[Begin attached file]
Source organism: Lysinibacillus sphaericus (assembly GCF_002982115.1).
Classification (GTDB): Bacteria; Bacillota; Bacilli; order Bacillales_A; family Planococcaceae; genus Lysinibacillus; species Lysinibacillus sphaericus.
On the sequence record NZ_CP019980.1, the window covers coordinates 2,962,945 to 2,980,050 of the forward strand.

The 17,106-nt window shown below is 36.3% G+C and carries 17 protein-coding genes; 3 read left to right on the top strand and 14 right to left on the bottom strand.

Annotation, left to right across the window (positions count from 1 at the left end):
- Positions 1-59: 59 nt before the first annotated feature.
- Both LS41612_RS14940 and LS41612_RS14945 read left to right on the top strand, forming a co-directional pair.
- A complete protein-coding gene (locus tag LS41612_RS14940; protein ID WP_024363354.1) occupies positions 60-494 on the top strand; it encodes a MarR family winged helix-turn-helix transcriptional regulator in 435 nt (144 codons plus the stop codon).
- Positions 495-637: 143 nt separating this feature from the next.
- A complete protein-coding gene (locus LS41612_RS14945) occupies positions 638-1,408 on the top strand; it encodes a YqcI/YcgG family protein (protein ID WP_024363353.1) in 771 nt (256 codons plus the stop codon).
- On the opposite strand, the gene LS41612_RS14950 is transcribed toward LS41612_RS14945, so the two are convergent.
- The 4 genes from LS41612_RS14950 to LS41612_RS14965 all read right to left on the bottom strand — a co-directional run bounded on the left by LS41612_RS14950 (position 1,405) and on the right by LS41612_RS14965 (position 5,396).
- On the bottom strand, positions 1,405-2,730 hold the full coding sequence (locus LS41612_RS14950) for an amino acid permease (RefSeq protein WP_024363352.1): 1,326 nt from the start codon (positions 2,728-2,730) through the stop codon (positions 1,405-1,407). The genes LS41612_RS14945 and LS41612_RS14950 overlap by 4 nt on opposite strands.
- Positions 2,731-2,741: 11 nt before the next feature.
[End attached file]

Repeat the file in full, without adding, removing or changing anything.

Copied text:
Source organism: Lysinibacillus sphaericus (assembly GCF_002982115.1).
Classification (GTDB): Bacteria; Bacillota; Bacilli; order Bacillales_A; family Planococcaceae; genus Lysinibacillus; species Lysinibacillus sphaericus.
On the sequence record NZ_CP019980.1, the window covers coordinates 2,962,945 to 2,980,050 of the forward strand.

The 17,106-nt window shown below is 36.3% G+C and carries 17 protein-coding genes; 3 read left to right on the top strand and 14 right to left on the bottom strand.

Annotation, left to right across the window (positions count from 1 at the left end):
- Positions 1-59: 59 nt before the first annotated feature.
- Both LS41612_RS14940 and LS41612_RS14945 read left to right on the top strand, forming a co-directional pair.
- A complete protein-coding gene (locus tag LS41612_RS14940; protein ID WP_024363354.1) occupies positions 60-494 on the top strand; it encodes a MarR family winged helix-turn-helix transcriptional regulator in 435 nt (144 codons plus the stop codon).
- Positions 495-637: 143 nt separating this feature from the next.
- A complete protein-coding gene (locus LS41612_RS14945) occupies positions 638-1,408 on the top strand; it encodes a YqcI/YcgG family protein (protein ID WP_024363353.1) in 771 nt (256 codons plus the stop codon).
- On the opposite strand, the gene LS41612_RS14950 is transcribed toward LS41612_RS14945, so the two are convergent.
- The 4 genes from LS41612_RS14950 to LS41612_RS14965 all read right to left on the bottom strand — a co-directional run bounded on the left by LS41612_RS14950 (position 1,405) and on the right by LS41612_RS14965 (position 5,396).
- On the bottom strand, positions 1,405-2,730 hold the full coding sequence (locus LS41612_RS14950) for an amino acid permease (RefSeq protein WP_024363352.1): 1,326 nt from the start codon (positions 2,728-2,730) through the stop codon (positions 1,405-1,407). The genes LS41612_RS14945 and LS41612_RS14950 overlap by 4 nt on opposite strands.
- Positions 2,731-2,741: 11 nt before the next feature.